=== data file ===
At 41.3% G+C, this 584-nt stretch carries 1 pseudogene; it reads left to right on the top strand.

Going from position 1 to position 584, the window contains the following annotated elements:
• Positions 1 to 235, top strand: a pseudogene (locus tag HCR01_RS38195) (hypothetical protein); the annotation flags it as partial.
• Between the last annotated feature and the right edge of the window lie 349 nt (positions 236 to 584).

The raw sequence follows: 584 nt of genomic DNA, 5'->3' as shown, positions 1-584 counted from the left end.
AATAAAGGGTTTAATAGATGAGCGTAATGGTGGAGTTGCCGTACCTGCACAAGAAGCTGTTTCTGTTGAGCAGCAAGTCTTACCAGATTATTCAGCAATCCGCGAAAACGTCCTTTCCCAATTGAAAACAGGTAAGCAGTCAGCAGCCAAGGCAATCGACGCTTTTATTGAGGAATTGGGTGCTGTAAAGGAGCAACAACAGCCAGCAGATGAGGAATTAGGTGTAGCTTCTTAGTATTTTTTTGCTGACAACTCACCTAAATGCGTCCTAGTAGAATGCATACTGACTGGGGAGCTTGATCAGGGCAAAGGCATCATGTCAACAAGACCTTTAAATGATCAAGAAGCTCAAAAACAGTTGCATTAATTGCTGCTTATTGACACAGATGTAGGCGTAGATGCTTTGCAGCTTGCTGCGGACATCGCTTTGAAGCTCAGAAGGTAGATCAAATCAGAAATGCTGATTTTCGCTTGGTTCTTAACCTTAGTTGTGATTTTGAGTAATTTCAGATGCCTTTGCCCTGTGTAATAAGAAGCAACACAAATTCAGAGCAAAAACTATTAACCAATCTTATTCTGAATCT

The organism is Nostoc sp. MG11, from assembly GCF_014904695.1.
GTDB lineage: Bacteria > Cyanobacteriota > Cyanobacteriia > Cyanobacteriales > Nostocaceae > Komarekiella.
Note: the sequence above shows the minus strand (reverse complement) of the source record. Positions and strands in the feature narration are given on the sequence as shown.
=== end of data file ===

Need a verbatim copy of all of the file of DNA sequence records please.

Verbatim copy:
At 41.3% G+C, this 584-nt stretch carries 1 pseudogene; it reads left to right on the top strand.

Going from position 1 to position 584, the window contains the following annotated elements:
• Positions 1 to 235, top strand: a pseudogene (locus tag HCR01_RS38195) (hypothetical protein); the annotation flags it as partial.
• Between the last annotated feature and the right edge of the window lie 349 nt (positions 236 to 584).

The raw sequence follows: 584 nt of genomic DNA, 5'->3' as shown, positions 1-584 counted from the left end.
AATAAAGGGTTTAATAGATGAGCGTAATGGTGGAGTTGCCGTACCTGCACAAGAAGCTGTTTCTGTTGAGCAGCAAGTCTTACCAGATTATTCAGCAATCCGCGAAAACGTCCTTTCCCAATTGAAAACAGGTAAGCAGTCAGCAGCCAAGGCAATCGACGCTTTTATTGAGGAATTGGGTGCTGTAAAGGAGCAACAACAGCCAGCAGATGAGGAATTAGGTGTAGCTTCTTAGTATTTTTTTGCTGACAACTCACCTAAATGCGTCCTAGTAGAATGCATACTGACTGGGGAGCTTGATCAGGGCAAAGGCATCATGTCAACAAGACCTTTAAATGATCAAGAAGCTCAAAAACAGTTGCATTAATTGCTGCTTATTGACACAGATGTAGGCGTAGATGCTTTGCAGCTTGCTGCGGACATCGCTTTGAAGCTCAGAAGGTAGATCAAATCAGAAATGCTGATTTTCGCTTGGTTCTTAACCTTAGTTGTGATTTTGAGTAATTTCAGATGCCTTTGCCCTGTGTAATAAGAAGCAACACAAATTCAGAGCAAAAACTATTAACCAATCTTATTCTGAATCT

The organism is Nostoc sp. MG11, from assembly GCF_014904695.1.
GTDB lineage: Bacteria > Cyanobacteriota > Cyanobacteriia > Cyanobacteriales > Nostocaceae > Komarekiella.
Note: the sequence above shows the minus strand (reverse complement) of the source record. Positions and strands in the feature narration are given on the sequence as shown.